. The charge given was not authorized by the evidence, and, although the jury found for the plaintiff, such charge when considered with the instructions to the jury dealing with comparative negligence, could have resulted in a smaller verdict than the plaintiff was entitled to receive.
2. Special ground numbered 6, which complains that the trial court erred in failing, even without request, to charge all of Sec. 70 of the Act of 1953, supra, is controlled adversely to the plaintiff by the decision in Camp v. Ledford, 103 Ga. App. 197
3. The sole remaining special ground of the motion for new trial, dealing with the disqualified juror serving on the jury, doubtless will not recur on another trial and will not be passed upon, and no question as to the sufficiency of the evidence is presented. The trial court erred in overruling the special ground of the motion for new trial dealt with in the first division of the opinion.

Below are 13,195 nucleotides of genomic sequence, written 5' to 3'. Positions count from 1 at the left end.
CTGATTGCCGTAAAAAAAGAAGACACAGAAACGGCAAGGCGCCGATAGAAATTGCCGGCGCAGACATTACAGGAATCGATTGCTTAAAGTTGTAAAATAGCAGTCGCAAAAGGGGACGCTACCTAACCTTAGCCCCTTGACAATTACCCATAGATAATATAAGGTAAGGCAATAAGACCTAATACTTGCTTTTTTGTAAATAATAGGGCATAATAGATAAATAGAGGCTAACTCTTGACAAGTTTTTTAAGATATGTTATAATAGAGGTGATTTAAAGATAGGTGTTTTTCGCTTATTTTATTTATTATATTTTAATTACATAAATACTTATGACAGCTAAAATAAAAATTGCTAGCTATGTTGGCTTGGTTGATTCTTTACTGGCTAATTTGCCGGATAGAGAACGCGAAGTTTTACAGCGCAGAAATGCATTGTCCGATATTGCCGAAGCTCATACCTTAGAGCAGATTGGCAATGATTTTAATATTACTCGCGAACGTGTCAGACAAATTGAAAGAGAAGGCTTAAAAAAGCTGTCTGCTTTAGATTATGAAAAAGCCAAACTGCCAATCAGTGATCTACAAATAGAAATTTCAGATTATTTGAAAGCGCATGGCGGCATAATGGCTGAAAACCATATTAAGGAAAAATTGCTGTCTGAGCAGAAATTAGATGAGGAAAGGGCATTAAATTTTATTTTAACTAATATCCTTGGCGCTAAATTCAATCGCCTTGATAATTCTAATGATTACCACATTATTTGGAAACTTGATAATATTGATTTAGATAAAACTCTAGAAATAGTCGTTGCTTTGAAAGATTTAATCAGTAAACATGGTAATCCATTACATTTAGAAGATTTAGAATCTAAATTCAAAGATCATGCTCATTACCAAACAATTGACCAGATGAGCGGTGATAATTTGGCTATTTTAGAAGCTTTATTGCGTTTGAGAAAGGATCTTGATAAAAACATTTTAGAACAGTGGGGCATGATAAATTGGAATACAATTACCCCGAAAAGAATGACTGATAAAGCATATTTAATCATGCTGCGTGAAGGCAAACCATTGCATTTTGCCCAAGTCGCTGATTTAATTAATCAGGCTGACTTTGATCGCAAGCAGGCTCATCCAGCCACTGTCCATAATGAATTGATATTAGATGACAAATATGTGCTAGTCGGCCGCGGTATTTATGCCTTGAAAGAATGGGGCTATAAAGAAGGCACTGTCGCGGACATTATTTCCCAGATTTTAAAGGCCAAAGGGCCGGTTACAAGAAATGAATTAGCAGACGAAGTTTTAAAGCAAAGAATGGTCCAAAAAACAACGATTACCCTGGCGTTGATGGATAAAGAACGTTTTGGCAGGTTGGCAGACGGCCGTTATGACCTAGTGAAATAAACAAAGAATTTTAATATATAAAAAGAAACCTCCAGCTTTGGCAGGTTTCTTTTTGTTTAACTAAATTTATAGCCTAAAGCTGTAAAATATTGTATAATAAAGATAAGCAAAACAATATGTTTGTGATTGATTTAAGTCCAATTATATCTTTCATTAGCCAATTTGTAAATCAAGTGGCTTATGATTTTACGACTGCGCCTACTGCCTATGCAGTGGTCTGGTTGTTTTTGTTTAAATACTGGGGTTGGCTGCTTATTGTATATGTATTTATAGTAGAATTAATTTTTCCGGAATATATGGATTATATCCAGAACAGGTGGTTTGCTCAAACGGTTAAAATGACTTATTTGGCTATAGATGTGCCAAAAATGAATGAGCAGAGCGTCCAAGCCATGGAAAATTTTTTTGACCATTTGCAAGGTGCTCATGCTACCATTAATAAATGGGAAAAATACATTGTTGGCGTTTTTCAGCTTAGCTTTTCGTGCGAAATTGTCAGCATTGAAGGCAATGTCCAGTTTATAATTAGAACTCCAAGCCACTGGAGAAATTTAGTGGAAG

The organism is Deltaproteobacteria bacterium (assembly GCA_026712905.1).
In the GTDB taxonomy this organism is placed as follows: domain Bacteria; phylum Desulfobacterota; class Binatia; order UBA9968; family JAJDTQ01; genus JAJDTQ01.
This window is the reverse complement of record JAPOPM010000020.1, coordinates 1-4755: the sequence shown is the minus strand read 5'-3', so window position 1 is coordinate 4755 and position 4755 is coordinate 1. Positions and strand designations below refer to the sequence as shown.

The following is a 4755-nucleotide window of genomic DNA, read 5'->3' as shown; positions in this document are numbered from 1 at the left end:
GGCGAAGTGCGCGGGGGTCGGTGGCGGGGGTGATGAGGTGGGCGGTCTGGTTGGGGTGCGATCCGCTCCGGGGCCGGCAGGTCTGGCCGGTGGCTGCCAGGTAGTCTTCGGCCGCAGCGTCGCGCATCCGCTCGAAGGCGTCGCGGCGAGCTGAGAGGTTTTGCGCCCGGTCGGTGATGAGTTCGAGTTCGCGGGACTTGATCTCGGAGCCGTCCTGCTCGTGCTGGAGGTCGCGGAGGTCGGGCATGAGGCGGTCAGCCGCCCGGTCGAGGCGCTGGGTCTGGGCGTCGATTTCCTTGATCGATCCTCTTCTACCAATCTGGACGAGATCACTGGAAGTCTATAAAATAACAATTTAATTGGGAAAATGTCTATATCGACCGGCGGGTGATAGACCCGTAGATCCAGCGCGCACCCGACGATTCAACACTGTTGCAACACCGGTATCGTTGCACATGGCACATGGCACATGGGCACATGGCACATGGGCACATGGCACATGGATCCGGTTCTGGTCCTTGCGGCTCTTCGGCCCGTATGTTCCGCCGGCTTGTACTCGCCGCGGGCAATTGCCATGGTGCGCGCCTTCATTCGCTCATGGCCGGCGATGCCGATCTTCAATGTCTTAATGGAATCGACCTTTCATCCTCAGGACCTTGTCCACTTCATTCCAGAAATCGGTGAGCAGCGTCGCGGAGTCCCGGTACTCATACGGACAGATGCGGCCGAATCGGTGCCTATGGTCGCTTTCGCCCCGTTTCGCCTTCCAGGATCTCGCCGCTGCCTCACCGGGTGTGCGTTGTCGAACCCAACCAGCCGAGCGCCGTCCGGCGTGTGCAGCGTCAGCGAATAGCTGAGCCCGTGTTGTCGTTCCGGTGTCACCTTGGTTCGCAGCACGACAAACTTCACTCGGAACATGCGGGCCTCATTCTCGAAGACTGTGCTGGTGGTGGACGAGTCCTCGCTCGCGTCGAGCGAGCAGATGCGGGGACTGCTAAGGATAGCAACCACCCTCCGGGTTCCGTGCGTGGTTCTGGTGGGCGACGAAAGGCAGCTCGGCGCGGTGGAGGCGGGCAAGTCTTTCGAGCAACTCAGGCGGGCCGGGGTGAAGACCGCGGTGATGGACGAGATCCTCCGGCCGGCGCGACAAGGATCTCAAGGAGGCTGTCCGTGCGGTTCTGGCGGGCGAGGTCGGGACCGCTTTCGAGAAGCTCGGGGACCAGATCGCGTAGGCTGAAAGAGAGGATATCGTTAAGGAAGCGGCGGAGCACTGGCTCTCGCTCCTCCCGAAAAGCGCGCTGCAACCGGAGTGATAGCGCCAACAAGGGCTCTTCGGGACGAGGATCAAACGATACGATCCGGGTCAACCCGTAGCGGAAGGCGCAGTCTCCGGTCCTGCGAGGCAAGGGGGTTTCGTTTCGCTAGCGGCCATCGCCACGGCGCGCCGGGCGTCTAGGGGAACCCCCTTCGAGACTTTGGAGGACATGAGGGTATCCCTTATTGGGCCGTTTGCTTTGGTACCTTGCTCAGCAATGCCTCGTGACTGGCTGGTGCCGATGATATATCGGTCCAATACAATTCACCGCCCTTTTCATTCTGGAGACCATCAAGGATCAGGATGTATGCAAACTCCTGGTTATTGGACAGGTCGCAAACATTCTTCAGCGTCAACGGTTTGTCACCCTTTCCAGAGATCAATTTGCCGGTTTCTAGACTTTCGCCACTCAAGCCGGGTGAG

PANNELL, Judge, dissenting. 1. In addition to the facts stated in the majority opinion, the jury was authorized to find that the truck driven by the plaintiff was a 1956 model and was owned by the plaintiff who was a resident of Atkinson County, Georgia. The jury was further authorized to find that the plaintiff gave no signal when she made a left turn, either by hand or mechanical device, and that at the time she made the turn the window on the cab of the truck was up and the mechanical signal device was not working. The grounds for the exception to the charge as to the law requiring vehicles such as the plaintiff's truck to be equipped with mechanical or electrical turn signals in operable condition, are as follows: "(a) This portion of the charge of the court complained of authorized the jury to find that plaintiff was guilty of contributory negligence if they found that plaintiff's vehicle was not equipped with mechanical or electrical turn signals; notwithstanding plaintiff's evidence that she gave the signal required by law with her hand and arm. (b) Because there was no evidence that plaintiff's vehicle was in either of the categories listed under Code 68-1648, making it mandatory that plaintiff give a turn signal by a mechanical or electrical device. (c) Because the charge complained of was not adjusted to the pleadings and the evidence, and was calculated to confuse and mislead the jury, to the great harm of the plaintiff." We are, therefore, confined to the assignments of error (a), (b) and (c) above.